Zimbabwe and Mugabe

Discussion in 'Current Affairs, News and Analysis' started by Brucefeller, Apr 19, 2006.

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  1. "Zimbabwean President Robert Mugabe used his Independence Day speech to promise tough action against his opponents.
    He also reiterated plans for greater state control over the mining industry."

    In fact, he stated that all mining concerns in the country would become 51% owned by the state, a brilliant plan which has been testing the nerve of many a finance director in the last few months since the idiot Mining and Minerals Minister blurted it out (when he'd had a few Black Labels) in January.

    This means that foreign investment in mining will drop to zero (no huge change, really. Those investors there now are mostly the RTZ/Anglo types in for the marginal effort and a foot in the door for when "it all comes good" - you have to be optimistic, eh?)

    You'd really think, in view of the current inflation rates - solely due to their thorough trashing of the agricultural industry - he and his gang'd have learned from recent history, wouldn't you?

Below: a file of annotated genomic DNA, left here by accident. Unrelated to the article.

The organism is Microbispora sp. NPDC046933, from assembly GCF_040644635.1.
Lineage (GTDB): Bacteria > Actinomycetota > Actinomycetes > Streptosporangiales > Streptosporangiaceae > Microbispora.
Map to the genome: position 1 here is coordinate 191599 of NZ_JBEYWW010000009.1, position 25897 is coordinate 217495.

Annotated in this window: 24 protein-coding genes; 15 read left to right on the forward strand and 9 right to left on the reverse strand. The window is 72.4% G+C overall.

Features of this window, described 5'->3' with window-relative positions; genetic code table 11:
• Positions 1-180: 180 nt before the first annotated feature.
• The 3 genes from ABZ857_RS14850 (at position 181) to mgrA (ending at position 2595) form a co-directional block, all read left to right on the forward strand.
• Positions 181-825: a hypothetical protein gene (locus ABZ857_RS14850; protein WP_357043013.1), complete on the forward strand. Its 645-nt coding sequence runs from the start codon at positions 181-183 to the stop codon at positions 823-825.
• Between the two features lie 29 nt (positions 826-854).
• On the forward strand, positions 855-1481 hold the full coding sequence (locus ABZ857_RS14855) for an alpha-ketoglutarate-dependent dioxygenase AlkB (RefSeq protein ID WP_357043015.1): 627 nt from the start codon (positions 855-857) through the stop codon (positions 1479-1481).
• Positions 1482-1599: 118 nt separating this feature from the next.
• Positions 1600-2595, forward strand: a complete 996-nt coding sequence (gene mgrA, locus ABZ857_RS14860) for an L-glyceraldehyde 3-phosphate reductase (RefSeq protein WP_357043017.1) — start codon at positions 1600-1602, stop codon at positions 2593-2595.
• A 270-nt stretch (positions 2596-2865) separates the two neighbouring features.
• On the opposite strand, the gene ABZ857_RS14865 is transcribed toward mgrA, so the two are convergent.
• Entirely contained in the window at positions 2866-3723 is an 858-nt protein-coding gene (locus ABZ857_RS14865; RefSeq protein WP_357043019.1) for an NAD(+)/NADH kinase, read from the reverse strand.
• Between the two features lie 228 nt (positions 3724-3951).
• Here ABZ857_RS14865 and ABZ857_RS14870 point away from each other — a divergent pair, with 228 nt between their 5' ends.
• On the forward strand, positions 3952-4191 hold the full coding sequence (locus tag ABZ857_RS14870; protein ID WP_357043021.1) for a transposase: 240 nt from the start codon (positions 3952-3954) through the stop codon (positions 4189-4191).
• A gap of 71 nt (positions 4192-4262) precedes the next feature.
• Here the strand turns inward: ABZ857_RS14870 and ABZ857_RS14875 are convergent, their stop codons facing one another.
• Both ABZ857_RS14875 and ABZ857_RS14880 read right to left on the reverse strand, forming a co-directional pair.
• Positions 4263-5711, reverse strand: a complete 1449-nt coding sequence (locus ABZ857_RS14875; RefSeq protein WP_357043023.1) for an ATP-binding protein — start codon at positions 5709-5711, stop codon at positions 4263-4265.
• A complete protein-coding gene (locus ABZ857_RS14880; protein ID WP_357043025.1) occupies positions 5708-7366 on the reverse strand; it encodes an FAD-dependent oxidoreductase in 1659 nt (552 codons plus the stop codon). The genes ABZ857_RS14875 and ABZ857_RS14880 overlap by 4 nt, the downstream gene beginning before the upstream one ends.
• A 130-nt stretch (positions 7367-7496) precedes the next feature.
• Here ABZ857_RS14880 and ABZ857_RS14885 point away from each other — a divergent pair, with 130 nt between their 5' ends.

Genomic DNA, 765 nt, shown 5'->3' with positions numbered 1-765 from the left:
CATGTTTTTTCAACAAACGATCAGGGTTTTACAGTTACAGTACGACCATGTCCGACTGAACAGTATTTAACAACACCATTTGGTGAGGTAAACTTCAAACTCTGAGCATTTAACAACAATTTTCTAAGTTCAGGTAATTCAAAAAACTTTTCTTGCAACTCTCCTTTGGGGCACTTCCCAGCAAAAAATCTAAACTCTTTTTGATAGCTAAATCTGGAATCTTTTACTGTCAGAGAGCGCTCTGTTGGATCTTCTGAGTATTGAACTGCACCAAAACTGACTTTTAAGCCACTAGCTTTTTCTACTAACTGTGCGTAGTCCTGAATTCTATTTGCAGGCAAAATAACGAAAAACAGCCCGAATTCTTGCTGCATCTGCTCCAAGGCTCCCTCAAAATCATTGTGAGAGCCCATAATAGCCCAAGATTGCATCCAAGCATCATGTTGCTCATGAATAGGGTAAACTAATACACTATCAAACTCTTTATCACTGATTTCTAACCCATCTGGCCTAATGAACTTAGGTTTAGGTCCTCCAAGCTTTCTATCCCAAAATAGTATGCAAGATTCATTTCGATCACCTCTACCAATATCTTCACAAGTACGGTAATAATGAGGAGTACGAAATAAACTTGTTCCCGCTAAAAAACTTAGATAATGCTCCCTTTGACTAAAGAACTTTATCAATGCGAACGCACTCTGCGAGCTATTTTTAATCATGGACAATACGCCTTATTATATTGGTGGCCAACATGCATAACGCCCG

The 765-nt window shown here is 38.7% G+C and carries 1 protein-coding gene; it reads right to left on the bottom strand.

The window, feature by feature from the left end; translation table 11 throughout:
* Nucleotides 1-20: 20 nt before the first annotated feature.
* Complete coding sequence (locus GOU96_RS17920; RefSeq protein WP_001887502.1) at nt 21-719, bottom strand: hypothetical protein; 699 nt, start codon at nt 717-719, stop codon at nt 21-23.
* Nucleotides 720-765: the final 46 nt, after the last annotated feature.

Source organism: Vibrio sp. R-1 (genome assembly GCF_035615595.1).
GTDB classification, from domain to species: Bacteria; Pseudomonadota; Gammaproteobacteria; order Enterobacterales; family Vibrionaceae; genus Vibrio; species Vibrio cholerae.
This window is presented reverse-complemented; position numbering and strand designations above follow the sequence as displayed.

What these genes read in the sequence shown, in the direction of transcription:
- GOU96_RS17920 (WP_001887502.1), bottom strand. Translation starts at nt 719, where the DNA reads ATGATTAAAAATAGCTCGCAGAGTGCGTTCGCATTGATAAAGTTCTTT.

Sadly not. The World Food Programme is the new coloniser of Zimbabwe.
     
  2. ...did I mention that RTZ had their forex reserves surgically transplanted into the Central Bank of Zimbabwe in September last year to show the IMF that Zimbabwe still has some of those magical green US dollar things? Yes, I'm sure I did.

    Hands up anyone who knows how much Mugabe's retirement mansion is costing to build. Anyone?
     
  3. I'm guessing quite a bit. Zimbabwe's done for - I can only hope and pray South Africa doesn't go the same way.

    Power cuts in CapeTown right now, due to one of the reactors at the local nuclear power plant going down.
     
  4. Nightmare scenario - nuclear power in the hands of an African state.

    I'm surprised that Bush hasn't whacked them already.
     
  5. What's wrong with that? Are you confusing a civil program for electricity generation with a plan to use a civil program to get some military grade instant sunshine?
     
  6. RSA gave up its nuclear weapons capability

    link
     
  7. Neither of you two above respondents (gentlemen, please) have any experience in dealing with the official representatives of any African state, I take it?
     
  8. Not sure what that means but whats your solution to Zimbabwe then?

    Tricam
     
  9. I am always appalled when Zimbabwe comes into the public gaze and people realise the situation in this land.